Trailer: New Doc ‘Little Girl’ is a Poignant Meditation on Trans Acceptance
There have thankfully been more and more queer coming of age stories in mainstream pop culture (most recently, Everybody’s Talking About Jamie), which are surely chipping away at long-ingrained homophobia and bigotry, and moving us slowly towards greater acceptance of otherness. But rarely addressed are the feelings and struggles of much younger children, who are discovering that their still forming identities don’t necessarily align with established societal “norms.”
A step towards correcting that situation, the first US trailer has just been released for the heartstrings-tugging new documentary Little Girl (directed by Sébastien Lifshitz, opening September 17 at New York’s Film Forum and LA’s Royal, followed by a national rollout via Music Box Films), which bravely and poignantly follows the journey of, yes, a little boy who really wants to be a little girl – and is genuinely convinced that he is, deep down. That boy is 7-year-old Sasha, growing up in a provincial French town, in a country that, despite very low church attendance, is still about 80% Catholic – and so acceptance does not come easily.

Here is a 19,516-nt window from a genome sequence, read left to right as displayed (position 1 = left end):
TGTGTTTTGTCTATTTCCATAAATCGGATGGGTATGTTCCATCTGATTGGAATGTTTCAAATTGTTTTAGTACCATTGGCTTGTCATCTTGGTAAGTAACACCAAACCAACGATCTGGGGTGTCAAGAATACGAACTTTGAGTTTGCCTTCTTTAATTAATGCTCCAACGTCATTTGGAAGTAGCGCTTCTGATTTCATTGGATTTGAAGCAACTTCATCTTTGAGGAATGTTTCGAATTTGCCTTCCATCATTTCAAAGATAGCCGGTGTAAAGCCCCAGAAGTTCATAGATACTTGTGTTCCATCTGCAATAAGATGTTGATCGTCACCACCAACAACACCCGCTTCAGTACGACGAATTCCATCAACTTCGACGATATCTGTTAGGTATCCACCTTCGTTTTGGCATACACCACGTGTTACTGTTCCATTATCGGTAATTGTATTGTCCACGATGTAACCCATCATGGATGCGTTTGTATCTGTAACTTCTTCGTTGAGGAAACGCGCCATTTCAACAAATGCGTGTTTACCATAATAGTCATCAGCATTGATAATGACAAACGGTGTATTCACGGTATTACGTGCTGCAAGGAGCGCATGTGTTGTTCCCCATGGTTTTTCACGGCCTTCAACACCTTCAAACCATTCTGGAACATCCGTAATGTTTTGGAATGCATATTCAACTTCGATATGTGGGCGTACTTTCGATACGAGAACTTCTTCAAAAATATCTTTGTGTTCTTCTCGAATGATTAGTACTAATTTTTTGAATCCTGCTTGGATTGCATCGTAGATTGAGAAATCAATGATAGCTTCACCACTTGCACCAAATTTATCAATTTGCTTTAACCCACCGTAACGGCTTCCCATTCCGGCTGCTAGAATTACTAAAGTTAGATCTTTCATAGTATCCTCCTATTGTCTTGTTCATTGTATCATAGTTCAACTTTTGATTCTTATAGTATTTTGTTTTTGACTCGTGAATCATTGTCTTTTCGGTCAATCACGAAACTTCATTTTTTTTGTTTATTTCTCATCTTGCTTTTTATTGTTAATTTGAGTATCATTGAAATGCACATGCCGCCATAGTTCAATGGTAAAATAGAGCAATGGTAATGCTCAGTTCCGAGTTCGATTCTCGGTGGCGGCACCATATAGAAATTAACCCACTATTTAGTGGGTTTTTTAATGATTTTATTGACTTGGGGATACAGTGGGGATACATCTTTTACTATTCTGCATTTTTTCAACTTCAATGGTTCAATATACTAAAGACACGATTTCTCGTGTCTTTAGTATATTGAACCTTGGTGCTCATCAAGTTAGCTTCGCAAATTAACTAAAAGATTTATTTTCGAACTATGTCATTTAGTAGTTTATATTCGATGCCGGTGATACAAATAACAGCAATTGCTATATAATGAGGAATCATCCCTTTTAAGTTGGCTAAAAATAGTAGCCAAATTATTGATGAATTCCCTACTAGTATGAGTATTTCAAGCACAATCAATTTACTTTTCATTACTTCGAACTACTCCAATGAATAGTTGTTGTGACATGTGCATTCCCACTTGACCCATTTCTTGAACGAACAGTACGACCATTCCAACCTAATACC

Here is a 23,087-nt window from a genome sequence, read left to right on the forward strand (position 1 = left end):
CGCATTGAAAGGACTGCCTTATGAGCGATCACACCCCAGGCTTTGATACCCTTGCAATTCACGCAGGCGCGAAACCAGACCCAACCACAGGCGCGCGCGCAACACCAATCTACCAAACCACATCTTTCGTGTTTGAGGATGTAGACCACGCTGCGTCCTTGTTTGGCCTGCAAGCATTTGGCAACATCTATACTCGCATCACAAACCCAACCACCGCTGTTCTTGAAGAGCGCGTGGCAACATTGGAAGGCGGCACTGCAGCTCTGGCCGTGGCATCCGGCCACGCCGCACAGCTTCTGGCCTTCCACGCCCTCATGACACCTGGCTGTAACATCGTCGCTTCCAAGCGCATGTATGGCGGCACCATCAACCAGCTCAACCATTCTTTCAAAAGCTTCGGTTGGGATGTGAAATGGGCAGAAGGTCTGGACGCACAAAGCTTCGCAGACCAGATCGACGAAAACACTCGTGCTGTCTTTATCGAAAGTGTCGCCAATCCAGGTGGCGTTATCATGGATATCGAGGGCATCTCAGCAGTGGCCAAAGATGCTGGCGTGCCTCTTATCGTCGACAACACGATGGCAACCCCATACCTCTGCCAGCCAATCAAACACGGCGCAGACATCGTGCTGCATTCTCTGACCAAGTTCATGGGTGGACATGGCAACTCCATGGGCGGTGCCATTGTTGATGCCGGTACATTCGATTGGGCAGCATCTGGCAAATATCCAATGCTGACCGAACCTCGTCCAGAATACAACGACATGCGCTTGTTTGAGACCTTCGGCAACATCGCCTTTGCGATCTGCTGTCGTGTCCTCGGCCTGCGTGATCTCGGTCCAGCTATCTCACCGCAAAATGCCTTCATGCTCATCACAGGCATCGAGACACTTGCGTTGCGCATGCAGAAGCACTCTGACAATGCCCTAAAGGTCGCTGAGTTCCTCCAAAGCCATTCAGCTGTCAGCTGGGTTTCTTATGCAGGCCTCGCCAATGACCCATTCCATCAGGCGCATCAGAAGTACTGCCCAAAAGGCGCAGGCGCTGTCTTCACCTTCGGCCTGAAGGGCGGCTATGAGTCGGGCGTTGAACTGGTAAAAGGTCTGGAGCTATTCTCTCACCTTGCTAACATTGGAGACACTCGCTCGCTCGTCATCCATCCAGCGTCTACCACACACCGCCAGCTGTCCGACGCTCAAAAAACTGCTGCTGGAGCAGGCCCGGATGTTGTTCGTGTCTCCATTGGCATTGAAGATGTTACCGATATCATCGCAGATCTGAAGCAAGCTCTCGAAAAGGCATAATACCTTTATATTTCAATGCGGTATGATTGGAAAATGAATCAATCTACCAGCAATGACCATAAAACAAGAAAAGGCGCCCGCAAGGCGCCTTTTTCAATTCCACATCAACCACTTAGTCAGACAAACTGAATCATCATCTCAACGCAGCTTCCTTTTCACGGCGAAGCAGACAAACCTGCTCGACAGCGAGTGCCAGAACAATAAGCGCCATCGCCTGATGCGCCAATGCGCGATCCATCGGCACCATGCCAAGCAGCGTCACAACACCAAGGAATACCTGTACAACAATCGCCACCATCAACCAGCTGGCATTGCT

As the clip opens, we see his/her determined and empathetic mother recounting, “It really struck me for the first time when Sasha was four, and kept saying, ‘Mom, when I grow up, I’ll be a girl.'” When she tries to explain why that might not actually happen, she suddenly realizes that pain she has caused, and then laments for “…the tears of a child whose life I have just ruined. Whose dreams I have shattered.”
But there are also scenes of absolute and unfettered joy, as Sasha is allowed to explore his identity by playing on the beach as a girl, and by taking ballet lessons. “I feel beautiful!,” he exclaims with hard won happiness when his mother let’s him put on a pretty dress.
As ever in such a situation, school is a particular problem. Though the mother explains, “There are children who perfectly accept her. I’d like the adults to do the same.” And really, it’s not very much to ask, for grownups to act like grownups, and to embrace the child for who she really is – an act of empathy whose only detriment will be to their tired old prejudices.
Yet when a counselor tells her, “Know that you are not alone,” it offers just the measure of hope that seems needed – though ultimately Little Girl is very much about the pain caused by seemingly intractable narrow-mindedness. And really, for anyone with a shred of empathy, it’s hard to get through this trailer without shedding a genuine tear or two (or ten). But the film also wants to rouse us to root for Sasha and everyone else like her, who all only want nothing more than to be left to just be who they really are – the most basic of all human dignities.